Staff knew how to protect vulnerable people and they were aware of the processes to be followed if a safeguarding issue arose. People told us they felt safe at the home and we saw clear plans in place to protect people where necessary.

There was an effective recruitment policy in place, staff had the necessary checks required to ensure they were of good character and safe to work with people at Maria Skobstova House.

There was a complaints policy in place, people had access to the policy and information available to them should they wish to make a formal complaint.

Inspection carried out on 16 March 2013

During a routine inspection

We carried out this inspection to check on the care and welfare of people using this service. The inspection was unannounced which meant the provider and the staff did not know we were coming.

We found that people's care was reviewed regularly and their needs were met. People contributed to the development of their own care records and were central to any care review. One person told us, �I keep my own records, so I know what it�s all about and what�s been agreed."

People using the service were able to participate in activities in the community with support where needed. People told us they were able to join in local activities according to their interests.

We saw that staff treated people with respect and dignity and people told us they were happy with the support provided. One person told us, �I can�t commend the staff enough. They really are excellent.�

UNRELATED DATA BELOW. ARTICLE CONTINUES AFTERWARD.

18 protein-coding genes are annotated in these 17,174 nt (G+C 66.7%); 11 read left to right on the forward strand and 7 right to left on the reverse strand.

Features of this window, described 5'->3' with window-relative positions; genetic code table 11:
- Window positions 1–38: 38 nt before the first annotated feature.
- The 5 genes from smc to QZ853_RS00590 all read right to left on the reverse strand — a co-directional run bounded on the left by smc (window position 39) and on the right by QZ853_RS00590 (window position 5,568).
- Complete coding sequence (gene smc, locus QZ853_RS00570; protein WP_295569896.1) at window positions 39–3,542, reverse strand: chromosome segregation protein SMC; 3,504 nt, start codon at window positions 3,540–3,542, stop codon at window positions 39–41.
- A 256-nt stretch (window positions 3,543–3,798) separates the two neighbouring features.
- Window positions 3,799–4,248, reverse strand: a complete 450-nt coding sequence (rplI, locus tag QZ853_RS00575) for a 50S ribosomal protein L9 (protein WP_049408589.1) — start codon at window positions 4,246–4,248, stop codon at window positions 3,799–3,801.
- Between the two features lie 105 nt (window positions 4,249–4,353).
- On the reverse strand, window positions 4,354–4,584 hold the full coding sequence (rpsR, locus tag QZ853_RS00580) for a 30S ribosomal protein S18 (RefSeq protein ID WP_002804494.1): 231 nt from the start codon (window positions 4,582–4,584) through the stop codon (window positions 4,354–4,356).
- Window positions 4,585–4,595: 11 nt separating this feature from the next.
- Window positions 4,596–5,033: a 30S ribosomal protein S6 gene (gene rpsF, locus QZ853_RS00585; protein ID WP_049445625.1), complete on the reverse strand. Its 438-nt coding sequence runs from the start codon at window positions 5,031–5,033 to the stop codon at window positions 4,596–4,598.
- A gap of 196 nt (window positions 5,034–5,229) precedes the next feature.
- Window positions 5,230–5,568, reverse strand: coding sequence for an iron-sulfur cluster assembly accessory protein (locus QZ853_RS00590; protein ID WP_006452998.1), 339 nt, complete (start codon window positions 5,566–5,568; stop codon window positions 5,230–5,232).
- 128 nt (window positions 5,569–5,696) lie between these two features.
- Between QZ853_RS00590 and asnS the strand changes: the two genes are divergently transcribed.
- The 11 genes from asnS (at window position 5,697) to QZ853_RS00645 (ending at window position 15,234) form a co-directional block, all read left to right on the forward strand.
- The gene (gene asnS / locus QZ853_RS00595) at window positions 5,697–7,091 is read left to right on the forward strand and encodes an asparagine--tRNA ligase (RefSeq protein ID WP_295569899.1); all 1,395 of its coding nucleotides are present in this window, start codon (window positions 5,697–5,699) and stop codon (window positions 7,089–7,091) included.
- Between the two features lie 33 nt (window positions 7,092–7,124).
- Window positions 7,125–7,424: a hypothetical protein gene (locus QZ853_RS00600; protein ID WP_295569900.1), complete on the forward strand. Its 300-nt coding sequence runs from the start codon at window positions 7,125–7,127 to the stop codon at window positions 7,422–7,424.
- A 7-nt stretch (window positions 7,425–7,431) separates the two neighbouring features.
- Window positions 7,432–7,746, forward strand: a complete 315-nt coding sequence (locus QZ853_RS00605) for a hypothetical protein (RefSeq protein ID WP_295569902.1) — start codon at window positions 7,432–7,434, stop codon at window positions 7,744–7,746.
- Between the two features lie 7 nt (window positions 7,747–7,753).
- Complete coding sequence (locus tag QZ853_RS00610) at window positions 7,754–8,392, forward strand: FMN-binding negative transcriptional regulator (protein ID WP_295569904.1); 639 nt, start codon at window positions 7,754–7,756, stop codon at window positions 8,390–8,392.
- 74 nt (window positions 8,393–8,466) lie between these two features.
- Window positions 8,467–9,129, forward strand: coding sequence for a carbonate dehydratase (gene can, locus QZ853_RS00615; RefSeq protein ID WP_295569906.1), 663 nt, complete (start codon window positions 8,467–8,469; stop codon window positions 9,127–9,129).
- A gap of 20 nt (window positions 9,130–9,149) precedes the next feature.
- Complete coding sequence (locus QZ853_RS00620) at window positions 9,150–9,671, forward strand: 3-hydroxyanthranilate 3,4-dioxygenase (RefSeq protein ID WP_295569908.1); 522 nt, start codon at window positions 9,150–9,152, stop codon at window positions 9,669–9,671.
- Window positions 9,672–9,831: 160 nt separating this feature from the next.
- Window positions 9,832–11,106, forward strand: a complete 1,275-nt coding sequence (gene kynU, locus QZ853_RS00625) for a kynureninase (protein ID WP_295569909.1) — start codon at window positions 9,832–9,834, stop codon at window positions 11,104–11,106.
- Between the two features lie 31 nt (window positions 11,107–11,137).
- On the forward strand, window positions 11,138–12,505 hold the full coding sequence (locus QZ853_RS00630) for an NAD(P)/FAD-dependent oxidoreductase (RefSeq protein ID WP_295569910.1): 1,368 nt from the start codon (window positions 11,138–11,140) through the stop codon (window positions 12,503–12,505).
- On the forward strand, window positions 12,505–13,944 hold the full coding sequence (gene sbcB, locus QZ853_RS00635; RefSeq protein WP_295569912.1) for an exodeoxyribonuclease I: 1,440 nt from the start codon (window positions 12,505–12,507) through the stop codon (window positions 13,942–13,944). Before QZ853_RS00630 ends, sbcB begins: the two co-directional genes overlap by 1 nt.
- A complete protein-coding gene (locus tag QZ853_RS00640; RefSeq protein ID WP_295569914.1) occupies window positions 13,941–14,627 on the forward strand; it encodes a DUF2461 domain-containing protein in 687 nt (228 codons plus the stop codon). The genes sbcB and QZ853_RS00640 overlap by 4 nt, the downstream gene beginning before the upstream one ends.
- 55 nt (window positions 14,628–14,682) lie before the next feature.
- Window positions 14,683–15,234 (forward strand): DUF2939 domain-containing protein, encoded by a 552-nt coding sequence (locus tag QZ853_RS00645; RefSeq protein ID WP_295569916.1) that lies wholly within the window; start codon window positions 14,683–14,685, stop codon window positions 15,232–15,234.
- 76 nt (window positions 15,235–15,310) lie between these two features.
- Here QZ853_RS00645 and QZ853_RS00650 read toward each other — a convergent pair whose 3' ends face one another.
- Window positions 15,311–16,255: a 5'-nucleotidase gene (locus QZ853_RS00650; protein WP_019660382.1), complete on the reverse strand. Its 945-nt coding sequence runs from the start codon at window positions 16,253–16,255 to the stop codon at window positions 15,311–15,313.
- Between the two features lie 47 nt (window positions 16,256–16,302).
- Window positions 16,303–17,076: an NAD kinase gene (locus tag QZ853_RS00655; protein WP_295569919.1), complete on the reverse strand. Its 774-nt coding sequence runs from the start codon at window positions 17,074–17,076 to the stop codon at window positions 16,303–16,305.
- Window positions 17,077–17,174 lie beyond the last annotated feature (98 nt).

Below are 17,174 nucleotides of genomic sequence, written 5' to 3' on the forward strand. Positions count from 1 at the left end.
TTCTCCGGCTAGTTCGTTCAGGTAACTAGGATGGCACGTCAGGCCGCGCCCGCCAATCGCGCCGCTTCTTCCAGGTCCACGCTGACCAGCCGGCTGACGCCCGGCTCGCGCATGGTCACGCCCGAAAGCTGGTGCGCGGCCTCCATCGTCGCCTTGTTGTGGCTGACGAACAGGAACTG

We saw that people were cared for, or supported by skilled and experienced staff. This meant that people were kept safe because they received care from appropriately trained people.

People were protected from the risks of unsafe or inappropriate care, support and treatment because accurate and appropriate records were maintained.

Inspection carried out on 24 February 2012

During a routine inspection

When we visited the home we met some of the people that lived there. We spent time talking with and having lunch with them. They told us that they were very happy with the staff and the management of the home. They said that the quality of the service they were receiving was very good and one person told us that the staff were �genuine people and nice�.

Throughout our visit we saw the staff talking respectfully with people and using people�s preferred names. All of the conversation was friendly and peoples� first names were usually used. People�s privacy and dignity was respected.